During one of Loring’s rare ecstatic dance day retreats, I decided to take a nap instead. It was the second dance of the day and I was physically and mentally exhausted from the first two hours of flailing around and crying.

Loring stresses that you don’t actually have to know how to dance to attend either.

“I’ve heard so many times ‘I can’t come to those dances because I’m not a good dancer,’ but I’m like, you don’t have to be. You can come around and flop on the floor like a fish the whole time if you want to, or sit and meditate and observe or whatever,” she says. “But this movement process can be so liberating because the stress response that affects our brain and our body is trying to do its job. It’s trying to release tension and give us the rest we need but sometimes everyday life can be traumatizing so that stress response is always on high.”

She continues, “Sometimes we don’t even realize that our stress response in our body has been at a nine out of 10 for days, weeks, maybe months, or maybe a whole lifetime. When you go into a practice where you can literally move however the heck you want to, people start to realize, ‘I had no idea I’ve been sitting like this for the last three days.’”

click to enlarge A candlelit Dance Meditation Technique meetup. - Courtesy photo
Courtesy photo
A candlelit Dance Meditation Technique meetup.

Are “judgment free zones” real?

At the Detroit Kung Fu Academy, dancers gather in a dim, candlelit room for Dance Meditation Technique or “DMT.” Similarly to ecstatic dance, DMT is a free movement practice, but its founder and creator Michael Patrick Peters considers it more of a “concentrated meditation effort” rather than a social meetup.

“You ever realize how much money people spend to go to the best dance clubs in the world, but then you get there and nobody’s dancing?” he tells the room of mostly women who’ve gathered for DMT.

It’s the exact opposite of what happens here.

As participants being to warm up with some gentle movement Peters explains the “soundwheel,” a call-and-response practice where when one person yells or screams, everyone is encouraged to do it back.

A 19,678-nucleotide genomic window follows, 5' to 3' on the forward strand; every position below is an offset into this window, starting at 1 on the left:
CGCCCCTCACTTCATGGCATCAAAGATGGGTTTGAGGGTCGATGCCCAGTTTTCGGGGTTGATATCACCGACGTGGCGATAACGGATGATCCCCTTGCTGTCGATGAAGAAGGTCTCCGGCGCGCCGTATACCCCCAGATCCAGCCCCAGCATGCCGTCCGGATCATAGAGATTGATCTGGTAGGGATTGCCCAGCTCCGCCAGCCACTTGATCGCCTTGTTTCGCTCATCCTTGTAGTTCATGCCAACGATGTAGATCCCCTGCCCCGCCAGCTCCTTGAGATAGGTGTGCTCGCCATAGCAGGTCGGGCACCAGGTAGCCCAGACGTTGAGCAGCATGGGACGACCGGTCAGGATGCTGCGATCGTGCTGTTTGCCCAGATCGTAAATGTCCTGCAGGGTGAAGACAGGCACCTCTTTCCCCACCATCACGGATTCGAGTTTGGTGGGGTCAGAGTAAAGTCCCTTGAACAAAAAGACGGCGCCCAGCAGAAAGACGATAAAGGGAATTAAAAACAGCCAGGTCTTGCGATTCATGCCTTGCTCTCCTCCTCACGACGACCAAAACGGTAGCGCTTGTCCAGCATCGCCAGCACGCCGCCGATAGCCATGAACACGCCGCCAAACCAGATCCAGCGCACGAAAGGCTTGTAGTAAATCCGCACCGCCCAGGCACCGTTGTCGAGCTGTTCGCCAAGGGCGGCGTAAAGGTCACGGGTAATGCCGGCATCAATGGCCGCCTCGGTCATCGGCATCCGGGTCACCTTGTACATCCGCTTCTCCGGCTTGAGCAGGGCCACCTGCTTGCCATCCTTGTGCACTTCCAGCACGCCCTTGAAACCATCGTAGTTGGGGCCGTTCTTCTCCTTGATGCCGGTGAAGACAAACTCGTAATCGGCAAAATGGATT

As everyone eventually breaks out into their own movement, skipping, stomping, and floating around the room in a circle, Peters occasionally riles everyone up by running through the crowd and yelling over the electronic music. The group responds in a roar.

By the end, I’m haggard with a strained voice but somehow feeling much more at ease than when we began.

Peters instructs participants to keep a “soft gaze” so the practice is more introspective. There is an awareness of the other people in the room, so as not to crash into them while moving about, but it’s an inward journey.

“People who have been in my classes dozens of times, or hundreds or more, they develop a sense of feeling more connected to themselves and the room,” he says. “So even though they’re not dancing with anyone or staring, they still feel even more connected than if they were… it’s also incredible cardio. You know, I hate running [and] jogging but I can do a 10k in class and it’s like, I’m smiling the whole time.”

He uses taglines for DMT like “best whole being workout of your life or your money back.” After two hours of nonstop dancing and screaming, I understand why.

“You ever realize how much money people spend to go to the best dance clubs in the world, but then you get there and nobody’s dancing?”